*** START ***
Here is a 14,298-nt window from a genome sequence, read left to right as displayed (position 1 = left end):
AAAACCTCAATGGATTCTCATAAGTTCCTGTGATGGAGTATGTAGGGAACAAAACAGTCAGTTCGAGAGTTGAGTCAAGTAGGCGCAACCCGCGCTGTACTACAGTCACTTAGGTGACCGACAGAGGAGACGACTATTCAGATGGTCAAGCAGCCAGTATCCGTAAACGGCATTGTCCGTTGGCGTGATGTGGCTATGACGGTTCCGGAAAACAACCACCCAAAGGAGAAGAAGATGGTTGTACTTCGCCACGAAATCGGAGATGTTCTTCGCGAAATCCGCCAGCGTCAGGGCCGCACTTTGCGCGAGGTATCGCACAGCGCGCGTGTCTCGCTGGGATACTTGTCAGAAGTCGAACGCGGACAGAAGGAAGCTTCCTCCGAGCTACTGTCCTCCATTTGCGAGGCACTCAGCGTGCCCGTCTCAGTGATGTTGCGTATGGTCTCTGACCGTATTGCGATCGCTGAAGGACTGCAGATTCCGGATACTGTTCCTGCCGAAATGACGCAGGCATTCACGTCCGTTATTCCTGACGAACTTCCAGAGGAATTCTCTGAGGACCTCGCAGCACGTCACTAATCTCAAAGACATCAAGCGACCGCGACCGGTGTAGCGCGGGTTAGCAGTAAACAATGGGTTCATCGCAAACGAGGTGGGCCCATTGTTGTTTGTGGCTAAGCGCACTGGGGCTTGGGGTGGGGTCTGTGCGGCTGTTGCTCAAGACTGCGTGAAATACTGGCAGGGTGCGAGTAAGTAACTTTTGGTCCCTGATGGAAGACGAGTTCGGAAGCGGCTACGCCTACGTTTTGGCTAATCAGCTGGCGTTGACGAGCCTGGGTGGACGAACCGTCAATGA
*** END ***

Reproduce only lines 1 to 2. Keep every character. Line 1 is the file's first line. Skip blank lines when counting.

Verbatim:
Here is a 14,298-nt window from a genome sequence, read left to right as displayed (position 1 = left end):
AAAACCTCAATGGATTCTCATAAGTTCCTGTGATGGAGTATGTAGGGAACAAAACAGTCAGTTCGAGAGTTGAGTCAAGTAGGCGCAACCCGCGCTGTACTACAGTCACTTAGGTGACCGACAGAGGAGACGACTATTCAGATGGTCAAGCAGCCAGTATCCGTAAACGGCATTGTCCGTTGGCGTGATGTGGCTATGACGGTTCCGGAAAACAACCACCCAAAGGAGAAGAAGATGGTTGTACTTCGCCACGAAATCGGAGATGTTCTTCGCGAAATCCGCCAGCGTCAGGGCCGCACTTTGCGCGAGGTATCGCACAGCGCGCGTGTCTCGCTGGGATACTTGTCAGAAGTCGAACGCGGACAGAAGGAAGCTTCCTCCGAGCTACTGTCCTCCATTTGCGAGGCACTCAGCGTGCCCGTCTCAGTGATGTTGCGTATGGTCTCTGACCGTATTGCGATCGCTGAAGGACTGCAGATTCCGGATACTGTTCCTGCCGAAATGACGCAGGCATTCACGTCCGTTATTCCTGACGAACTTCCAGAGGAATTCTCTGAGGACCTCGCAGCACGTCACTAATCTCAAAGACATCAAGCGACCGCGACCGGTGTAGCGCGGGTTAGCAGTAAACAATGGGTTCATCGCAAACGAGGTGGGCCCATTGTTGTTTGTGGCTAAGCGCACTGGGGCTTGGGGTGGGGTCTGTGCGGCTGTTGCTCAAGACTGCGTGAAATACTGGCAGGGTGCGAGTAAGTAACTTTTGGTCCCTGATGGAAGACGAGTTCGGAAGCGGCTACGCCTACGTTTTGGCTAATCAGCTGGCGTTGACGAGCCTGGGTGGACGAACCGTCAATGA